Thursday, April 11, 2013

VN issues guidance on combating H7N9 flu

As one of the efforts to cope with the new bird flu virus strain H7N9 that has killed nine people in China, the Vietnamese Health Ministry has issued instructions on combating H7N9 flu virus in Vietnam.

The instructions, which were released yesterday, provide knowledge on methods of diagnosis, treatment and prevention of the H7N9 virus, for which there is no vaccine.

According to the document, H7N9 flu mainly gives rise to progressive pneumonia that has high fatality rates. Therefore, flu patients with such a condition should be separated from others to avoid transmission.

For the purpose of preventing the spread of the deadly virus, H7N9 patients at hospitals, if possible, should wear masks both while in their wards and outside.

As there is no known vaccine against the new flu virus strain, the main precaution to take is maintaining personal hygiene, washing hands thoroughly with soap, and using nose and throat antiseptic solutions, according to the government's recommendations.

As reported by Chinese state media, a total of 28 people in China have been infected by the new bird flu virus, and two more patients infected with the H7N9 strain of bird flu died on Tuesday, bringing the total death toll to nine.

As a move to prevent the spread of the deadly virus, China authorities have banned live poultry trading in Shanghai and Nanjing.

According to the World Health Organization (WHO), there is no evidence that the H7N9 virus is being transmitted from human to human.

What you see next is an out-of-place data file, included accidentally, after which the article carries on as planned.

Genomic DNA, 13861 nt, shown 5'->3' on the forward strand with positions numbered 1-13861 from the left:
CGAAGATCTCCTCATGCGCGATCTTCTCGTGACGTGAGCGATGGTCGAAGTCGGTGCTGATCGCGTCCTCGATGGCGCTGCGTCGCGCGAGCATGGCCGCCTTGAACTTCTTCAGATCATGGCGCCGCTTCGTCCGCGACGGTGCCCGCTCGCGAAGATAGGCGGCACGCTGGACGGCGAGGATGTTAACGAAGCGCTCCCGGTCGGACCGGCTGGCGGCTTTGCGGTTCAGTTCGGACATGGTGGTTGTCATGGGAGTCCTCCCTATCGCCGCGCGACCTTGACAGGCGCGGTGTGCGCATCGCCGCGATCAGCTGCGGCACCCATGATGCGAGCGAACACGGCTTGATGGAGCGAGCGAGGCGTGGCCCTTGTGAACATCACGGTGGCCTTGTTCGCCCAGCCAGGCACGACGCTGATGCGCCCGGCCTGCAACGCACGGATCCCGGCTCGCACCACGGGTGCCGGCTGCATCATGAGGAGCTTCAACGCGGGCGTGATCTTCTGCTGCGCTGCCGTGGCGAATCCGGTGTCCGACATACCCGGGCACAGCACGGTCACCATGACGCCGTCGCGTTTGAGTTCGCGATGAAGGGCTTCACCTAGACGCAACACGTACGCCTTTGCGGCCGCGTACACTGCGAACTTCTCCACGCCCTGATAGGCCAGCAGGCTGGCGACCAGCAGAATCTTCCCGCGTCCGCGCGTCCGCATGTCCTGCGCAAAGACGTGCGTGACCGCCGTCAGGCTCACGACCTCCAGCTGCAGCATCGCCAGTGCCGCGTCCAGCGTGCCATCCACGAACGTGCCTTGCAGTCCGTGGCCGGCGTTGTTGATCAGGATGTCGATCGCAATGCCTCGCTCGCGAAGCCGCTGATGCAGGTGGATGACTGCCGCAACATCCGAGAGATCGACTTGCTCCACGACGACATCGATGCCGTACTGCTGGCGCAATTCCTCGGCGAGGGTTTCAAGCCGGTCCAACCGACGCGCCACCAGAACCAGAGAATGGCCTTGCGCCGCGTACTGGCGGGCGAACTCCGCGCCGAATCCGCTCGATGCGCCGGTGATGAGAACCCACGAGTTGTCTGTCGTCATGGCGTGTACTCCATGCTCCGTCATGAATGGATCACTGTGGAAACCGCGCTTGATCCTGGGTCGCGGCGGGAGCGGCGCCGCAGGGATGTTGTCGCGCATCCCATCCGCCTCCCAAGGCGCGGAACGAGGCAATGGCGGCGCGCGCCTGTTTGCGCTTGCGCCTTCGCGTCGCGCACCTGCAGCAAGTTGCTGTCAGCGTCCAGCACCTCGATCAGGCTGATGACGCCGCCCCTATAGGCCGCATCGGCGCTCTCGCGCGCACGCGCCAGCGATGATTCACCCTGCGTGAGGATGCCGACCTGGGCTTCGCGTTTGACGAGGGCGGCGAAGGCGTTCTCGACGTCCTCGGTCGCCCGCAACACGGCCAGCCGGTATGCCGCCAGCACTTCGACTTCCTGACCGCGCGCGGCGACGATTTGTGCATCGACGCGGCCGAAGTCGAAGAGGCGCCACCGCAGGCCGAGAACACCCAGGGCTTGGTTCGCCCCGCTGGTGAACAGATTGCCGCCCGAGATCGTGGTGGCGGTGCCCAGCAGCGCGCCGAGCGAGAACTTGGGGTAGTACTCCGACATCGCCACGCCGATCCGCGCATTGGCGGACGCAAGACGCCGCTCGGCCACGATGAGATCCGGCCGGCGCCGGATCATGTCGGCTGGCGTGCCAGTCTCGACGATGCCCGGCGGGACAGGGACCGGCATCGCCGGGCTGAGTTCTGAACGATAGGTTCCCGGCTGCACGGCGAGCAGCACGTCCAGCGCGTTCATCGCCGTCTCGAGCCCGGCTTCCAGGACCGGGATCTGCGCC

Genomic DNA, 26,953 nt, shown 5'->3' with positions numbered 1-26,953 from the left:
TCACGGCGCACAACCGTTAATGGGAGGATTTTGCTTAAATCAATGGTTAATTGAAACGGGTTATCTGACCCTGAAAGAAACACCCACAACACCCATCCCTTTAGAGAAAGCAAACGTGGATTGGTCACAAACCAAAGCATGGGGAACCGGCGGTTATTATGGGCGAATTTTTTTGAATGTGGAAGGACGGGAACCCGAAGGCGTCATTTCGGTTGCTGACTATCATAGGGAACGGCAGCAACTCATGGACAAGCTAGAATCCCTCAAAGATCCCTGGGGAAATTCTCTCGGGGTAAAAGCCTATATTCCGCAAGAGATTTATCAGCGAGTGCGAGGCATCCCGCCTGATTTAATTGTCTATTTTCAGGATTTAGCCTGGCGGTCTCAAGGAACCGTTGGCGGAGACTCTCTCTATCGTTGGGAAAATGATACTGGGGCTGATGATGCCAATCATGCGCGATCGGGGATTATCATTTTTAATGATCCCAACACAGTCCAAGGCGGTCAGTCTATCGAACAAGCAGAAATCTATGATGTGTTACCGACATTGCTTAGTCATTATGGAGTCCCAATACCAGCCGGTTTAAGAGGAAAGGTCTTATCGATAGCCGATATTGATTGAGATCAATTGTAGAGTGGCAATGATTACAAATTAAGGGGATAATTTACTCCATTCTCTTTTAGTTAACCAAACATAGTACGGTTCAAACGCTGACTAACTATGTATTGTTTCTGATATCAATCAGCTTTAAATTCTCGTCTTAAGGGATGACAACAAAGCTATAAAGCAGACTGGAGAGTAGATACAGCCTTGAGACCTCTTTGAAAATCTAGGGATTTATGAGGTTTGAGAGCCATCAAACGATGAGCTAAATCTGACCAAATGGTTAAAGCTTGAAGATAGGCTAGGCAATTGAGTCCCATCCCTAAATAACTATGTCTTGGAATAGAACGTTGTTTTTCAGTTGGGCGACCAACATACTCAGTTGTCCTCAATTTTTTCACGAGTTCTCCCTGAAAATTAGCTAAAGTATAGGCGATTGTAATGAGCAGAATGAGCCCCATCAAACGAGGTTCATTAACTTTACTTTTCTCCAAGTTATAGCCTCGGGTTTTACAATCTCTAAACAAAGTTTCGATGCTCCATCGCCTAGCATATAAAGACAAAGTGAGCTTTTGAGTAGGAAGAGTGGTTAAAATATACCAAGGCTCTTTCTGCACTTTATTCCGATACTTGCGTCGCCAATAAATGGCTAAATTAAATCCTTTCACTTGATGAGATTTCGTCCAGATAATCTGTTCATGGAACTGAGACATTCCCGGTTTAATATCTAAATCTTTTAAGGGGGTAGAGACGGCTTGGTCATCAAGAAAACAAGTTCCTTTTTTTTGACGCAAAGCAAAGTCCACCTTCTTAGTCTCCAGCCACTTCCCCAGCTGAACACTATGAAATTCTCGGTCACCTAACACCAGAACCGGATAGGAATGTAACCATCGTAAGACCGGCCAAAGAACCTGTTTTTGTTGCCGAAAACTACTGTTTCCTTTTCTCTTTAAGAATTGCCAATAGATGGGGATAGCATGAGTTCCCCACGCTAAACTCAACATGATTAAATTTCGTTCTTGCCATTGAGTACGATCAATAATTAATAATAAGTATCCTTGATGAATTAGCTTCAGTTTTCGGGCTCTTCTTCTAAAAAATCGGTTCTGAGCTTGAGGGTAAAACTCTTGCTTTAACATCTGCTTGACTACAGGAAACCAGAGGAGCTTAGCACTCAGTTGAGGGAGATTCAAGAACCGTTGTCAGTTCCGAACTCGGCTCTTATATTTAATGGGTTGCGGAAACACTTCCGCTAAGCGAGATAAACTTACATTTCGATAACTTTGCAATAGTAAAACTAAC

Researchers at the Chinese Academy of Sciences' Key Laboratory of Pathogenic Microbiology and Immunology said on Wednesday that the H7 and N9 gene segments in H7N9 are similar to those in avian influenza samples collected from wild birds from east Asia, while the other six genes are found from chickens in China's Shanghai, Zhejiang and Jiangsu, according to Xinhua News Agency.
The recent outbreaks of the H7N9 strain in China have proved that avian flu strains are constantly mutating and becoming more deadly, said Nguyen Van Kinh, director of the Vietnam’s Central Tropical Diseases Hospital.
Compared to H5N1, the H7N9 causes pneumonia to develop more rapidly and induces a higher fatality among patients, up to 70-80 percent, Kinh warned.
On Wednesday Vietnamese Health Minister Nguyen Thi Kim Tien called on all hospitals and other concerned agencies to take necessary precautions against the new bird flu.

The Medical Examination and Treatment and Department requests  that all hospitals send samples of patients with serious pneumonia which is caused by unknown reasons or suspected to be caused by the deadly virus, to the HCMC Pasteur Institute for testing.
Yesterday the HCMC Health Department ordered the International Medical Quarantine Center and all hospitals, including private ones, to prepare plans to cope with the H7N9 bird flu in humans.

As reported, HCMC’s Tan Son Nhat Airport has used tele-thermometers to measure the body temperatures of all visitors to HCMC for detection of abnormality since last Saturday, April 6.
A similar precaution has also been carried out at Noi Bai Airport in Hanoi, where two temperature scanners are currently in operation.

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